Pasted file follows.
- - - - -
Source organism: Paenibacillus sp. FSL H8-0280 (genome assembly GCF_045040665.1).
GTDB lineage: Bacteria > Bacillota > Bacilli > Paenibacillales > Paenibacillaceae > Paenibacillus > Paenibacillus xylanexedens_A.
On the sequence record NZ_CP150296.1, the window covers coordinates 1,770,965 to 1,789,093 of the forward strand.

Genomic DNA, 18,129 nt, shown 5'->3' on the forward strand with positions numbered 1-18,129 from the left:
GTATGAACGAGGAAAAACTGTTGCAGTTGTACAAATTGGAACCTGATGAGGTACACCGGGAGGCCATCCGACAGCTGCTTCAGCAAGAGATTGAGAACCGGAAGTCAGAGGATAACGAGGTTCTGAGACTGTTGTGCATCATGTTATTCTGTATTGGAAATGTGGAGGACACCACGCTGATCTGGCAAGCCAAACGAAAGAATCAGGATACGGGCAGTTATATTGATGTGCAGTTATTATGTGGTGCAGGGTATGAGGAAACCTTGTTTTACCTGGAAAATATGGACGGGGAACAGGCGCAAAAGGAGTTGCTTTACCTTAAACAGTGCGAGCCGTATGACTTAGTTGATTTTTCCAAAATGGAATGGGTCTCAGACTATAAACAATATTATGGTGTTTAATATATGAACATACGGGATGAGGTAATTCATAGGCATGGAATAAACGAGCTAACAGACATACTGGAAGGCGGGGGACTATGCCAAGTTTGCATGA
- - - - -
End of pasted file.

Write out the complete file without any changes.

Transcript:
Source organism: Paenibacillus sp. FSL H8-0280 (genome assembly GCF_045040665.1).
GTDB lineage: Bacteria > Bacillota > Bacilli > Paenibacillales > Paenibacillaceae > Paenibacillus > Paenibacillus xylanexedens_A.
On the sequence record NZ_CP150296.1, the window covers coordinates 1,770,965 to 1,789,093 of the forward strand.

Genomic DNA, 18,129 nt, shown 5'->3' on the forward strand with positions numbered 1-18,129 from the left:
GTATGAACGAGGAAAAACTGTTGCAGTTGTACAAATTGGAACCTGATGAGGTACACCGGGAGGCCATCCGACAGCTGCTTCAGCAAGAGATTGAGAACCGGAAGTCAGAGGATAACGAGGTTCTGAGACTGTTGTGCATCATGTTATTCTGTATTGGAAATGTGGAGGACACCACGCTGATCTGGCAAGCCAAACGAAAGAATCAGGATACGGGCAGTTATATTGATGTGCAGTTATTATGTGGTGCAGGGTATGAGGAAACCTTGTTTTACCTGGAAAATATGGACGGGGAACAGGCGCAAAAGGAGTTGCTTTACCTTAAACAGTGCGAGCCGTATGACTTAGTTGATTTTTCCAAAATGGAATGGGTCTCAGACTATAAACAATATTATGGTGTTTAATATATGAACATACGGGATGAGGTAATTCATAGGCATGGAATAAACGAGCTAACAGACATACTGGAAGGCGGGGGACTATGCCAAGTTTGCATGA